A woman in Florida became one of the latest this month to make power morcellator lawsuit allegations that a surgery tool used to aid in laparoscopic hysterectomy and fibroid removal procedures caused her uterine cancer to spread, according to court documents.

Included in her complaint, which was filed May 7th in the U.S. District Court, Southern District of Florida, are allegations that a surgery she underwent the year before led to the spread of endometrial stromal sarcoma, a rare type of uterine cancer. The operation was aided by a Storz Rotocut Morcellator, which the plaintiff claims to have upstaged a previously undiagnosed sarcoma that was in her uterus and later spread throughout her abdominal cavity; reducing her life-expectancy and diminishing her overall quality of life. This uterine sarcoma lawsuit names the manufacturer of this device, which was employed to cut, shred and remove uterine fibroids from her uterus, as defendant. Also in May, a claim filed in the U.S. District Court, Western District of New York included similar allegations that use of a power morcellator may lead to the spread of uterine sarcoma and other cancers.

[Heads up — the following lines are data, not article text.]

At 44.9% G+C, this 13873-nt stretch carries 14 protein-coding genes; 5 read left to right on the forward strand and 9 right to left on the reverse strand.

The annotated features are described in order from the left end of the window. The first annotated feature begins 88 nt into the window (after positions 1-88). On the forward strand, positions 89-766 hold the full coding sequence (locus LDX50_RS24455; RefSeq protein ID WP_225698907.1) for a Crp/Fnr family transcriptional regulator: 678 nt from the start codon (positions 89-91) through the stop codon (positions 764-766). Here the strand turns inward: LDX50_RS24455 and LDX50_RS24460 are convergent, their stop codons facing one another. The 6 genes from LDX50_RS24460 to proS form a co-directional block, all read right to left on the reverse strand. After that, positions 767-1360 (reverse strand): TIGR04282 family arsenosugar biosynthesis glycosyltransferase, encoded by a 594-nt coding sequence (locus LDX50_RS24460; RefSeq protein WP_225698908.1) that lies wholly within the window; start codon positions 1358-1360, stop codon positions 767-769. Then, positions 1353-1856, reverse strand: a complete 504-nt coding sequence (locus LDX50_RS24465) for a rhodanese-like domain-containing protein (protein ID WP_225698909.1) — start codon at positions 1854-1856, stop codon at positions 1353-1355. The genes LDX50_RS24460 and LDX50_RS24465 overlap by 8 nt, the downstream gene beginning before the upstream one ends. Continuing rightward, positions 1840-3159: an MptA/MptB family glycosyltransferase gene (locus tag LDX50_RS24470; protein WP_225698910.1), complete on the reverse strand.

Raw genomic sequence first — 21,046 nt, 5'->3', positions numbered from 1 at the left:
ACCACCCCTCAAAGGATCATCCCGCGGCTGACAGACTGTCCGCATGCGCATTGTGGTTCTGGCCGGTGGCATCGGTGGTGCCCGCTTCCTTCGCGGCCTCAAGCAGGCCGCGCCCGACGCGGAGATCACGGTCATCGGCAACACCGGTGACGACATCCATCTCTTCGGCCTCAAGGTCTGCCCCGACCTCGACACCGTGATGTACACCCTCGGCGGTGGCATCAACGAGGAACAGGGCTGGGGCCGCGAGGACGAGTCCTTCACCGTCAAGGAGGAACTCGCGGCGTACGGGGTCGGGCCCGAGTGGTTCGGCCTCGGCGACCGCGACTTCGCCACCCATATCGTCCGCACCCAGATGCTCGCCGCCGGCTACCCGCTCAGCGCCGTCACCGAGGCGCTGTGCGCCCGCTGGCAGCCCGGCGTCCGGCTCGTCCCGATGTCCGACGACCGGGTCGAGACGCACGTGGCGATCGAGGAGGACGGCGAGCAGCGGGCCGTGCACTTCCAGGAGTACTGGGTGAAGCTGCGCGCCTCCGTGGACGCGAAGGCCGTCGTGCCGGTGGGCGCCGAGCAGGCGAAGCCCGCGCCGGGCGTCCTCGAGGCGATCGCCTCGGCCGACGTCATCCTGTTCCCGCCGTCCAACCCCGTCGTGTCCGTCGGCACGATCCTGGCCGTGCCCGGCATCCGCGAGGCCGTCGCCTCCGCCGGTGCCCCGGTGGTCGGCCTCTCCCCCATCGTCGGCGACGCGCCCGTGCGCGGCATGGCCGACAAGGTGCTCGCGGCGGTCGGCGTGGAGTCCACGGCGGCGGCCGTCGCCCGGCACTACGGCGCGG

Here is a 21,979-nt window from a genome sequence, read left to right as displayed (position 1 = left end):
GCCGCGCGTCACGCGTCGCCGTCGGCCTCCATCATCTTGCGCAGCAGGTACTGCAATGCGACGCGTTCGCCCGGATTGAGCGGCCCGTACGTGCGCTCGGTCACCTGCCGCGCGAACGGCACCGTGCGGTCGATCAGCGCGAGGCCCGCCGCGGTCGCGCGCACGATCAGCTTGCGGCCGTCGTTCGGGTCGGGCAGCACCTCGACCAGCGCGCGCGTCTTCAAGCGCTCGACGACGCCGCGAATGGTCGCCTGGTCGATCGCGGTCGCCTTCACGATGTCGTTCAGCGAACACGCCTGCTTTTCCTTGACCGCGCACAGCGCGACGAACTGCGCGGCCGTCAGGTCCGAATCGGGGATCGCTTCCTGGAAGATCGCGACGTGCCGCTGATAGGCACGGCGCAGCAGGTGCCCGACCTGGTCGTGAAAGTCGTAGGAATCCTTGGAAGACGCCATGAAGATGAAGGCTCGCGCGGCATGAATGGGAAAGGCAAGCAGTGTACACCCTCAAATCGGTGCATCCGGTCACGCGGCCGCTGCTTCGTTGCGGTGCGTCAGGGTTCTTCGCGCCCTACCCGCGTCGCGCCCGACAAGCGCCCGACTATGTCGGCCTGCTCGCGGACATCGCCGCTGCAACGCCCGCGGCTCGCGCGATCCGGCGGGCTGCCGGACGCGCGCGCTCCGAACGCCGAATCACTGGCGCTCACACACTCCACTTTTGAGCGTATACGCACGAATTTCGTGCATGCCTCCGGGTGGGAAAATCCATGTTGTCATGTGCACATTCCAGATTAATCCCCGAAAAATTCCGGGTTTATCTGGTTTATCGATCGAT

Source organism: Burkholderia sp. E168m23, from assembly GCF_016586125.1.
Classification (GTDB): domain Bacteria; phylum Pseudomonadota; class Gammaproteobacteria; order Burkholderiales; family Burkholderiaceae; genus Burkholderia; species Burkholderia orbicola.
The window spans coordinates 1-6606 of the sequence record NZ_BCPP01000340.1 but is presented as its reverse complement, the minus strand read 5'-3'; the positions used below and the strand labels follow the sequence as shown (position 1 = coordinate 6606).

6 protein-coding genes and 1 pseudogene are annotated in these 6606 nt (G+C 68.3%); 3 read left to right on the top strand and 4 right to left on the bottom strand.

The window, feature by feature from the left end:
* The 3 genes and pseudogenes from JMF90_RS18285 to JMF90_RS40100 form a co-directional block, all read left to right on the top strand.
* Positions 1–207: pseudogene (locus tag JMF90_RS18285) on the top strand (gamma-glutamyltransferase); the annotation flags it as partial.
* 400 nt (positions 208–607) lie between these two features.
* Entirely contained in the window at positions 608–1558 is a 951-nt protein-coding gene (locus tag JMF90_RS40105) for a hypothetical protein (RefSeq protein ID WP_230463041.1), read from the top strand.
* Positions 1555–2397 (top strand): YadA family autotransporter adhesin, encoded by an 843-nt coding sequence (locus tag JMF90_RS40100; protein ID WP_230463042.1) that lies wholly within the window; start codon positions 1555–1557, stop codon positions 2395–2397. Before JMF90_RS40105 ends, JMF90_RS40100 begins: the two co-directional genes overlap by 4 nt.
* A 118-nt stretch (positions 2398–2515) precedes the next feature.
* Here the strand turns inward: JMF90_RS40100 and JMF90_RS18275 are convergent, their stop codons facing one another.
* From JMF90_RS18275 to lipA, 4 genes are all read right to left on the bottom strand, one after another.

Power Morcellator Lawsuits Follow FDA Alert in April

Over the past couple months, power morcellator concerns have continued to mount. The U.S. Food and Drug Administration (FDA) issued a public health alert on April 17th that discouraged doctors from using the devices after they were suggested to promote the spread of undetected uterine cancers. Among other things, the FDA warning estimated that 1 in 350 women who undergo fibroid removal surgeries may suffer from undiagnosed cancers.

The FDA plans to hold a meeting of its Obstetrics and Gynecological Medical Device Advisory later in the summer to investigate the possible dangers of uterine morcellation. Following the federal agency warning, Johnson & Johnson’s Ethicon unit stopped selling its Gynecare Morcellex Sigma Tissue Morcellator System and Gynecare X-Tract Tissue Morcellator pending further FDA investigation.

Other organizations have also begun to question the safety of morcellator-aided procedures. A report published by the American College of Obstetricians and Gynecologists (ACOG) on May 9th urges doctors to adequately relay the benefits and potential risks of this surgery to patients, and to provide them with alternative solutions.

Did You Undergo a Morcellator-Aided Hysterectomy or Fibroid Removal Surgery? Call Us Now.

Contact our Firm today to learn more about the alleged association between power morcellators and the risk for uterine sarcomas and other cancers. Call us now at (877) 779-1414.

Published May 19, 2014 by